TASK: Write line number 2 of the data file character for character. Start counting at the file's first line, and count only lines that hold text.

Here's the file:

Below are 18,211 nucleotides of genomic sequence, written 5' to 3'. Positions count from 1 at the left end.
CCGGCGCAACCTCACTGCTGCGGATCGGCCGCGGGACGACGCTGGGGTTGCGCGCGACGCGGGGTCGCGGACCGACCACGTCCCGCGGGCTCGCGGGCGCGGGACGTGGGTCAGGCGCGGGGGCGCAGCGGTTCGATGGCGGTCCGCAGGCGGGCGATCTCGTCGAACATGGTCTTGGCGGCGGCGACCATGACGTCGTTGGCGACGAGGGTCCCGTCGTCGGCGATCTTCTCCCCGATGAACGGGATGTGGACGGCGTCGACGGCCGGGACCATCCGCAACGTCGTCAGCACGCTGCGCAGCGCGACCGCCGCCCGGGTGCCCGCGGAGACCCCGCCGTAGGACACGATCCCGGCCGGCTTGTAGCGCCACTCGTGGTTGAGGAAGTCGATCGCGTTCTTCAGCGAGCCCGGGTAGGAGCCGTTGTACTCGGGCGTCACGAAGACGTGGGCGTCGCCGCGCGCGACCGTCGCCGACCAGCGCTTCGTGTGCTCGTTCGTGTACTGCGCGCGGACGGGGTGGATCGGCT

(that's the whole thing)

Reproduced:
CCGGCGCAACCTCACTGCTGCGGATCGGCCGCGGGACGACGCTGGGGTTGCGCGCGACGCGGGGTCGCGGACCGACCACGTCCCGCGGGCTCGCGGGCGCGGGACGTGGGTCAGGCGCGGGGGCGCAGCGGTTCGATGGCGGTCCGCAGGCGGGCGATCTCGTCGAACATGGTCTTGGCGGCGGCGACCATGACGTCGTTGGCGACGAGGGTCCCGTCGTCGGCGATCTTCTCCCCGATGAACGGGATGTGGACGGCGTCGACGGCCGGGACCATCCGCAACGTCGTCAGCACGCTGCGCAGCGCGACCGCCGCCCGGGTGCCCGCGGAGACCCCGCCGTAGGACACGATCCCGGCCGGCTTGTAGCGCCACTCGTGGTTGAGGAAGTCGATCGCGTTCTTCAGCGAGCCCGGGTAGGAGCCGTTGTACTCGGGCGTCACGAAGACGTGGGCGTCGCCGCGCGCGACCGTCGCCGACCAGCGCTTCGTGTGCTCGTTCGTGTACTGCGCGCGGACGGGGTGGATCGGCT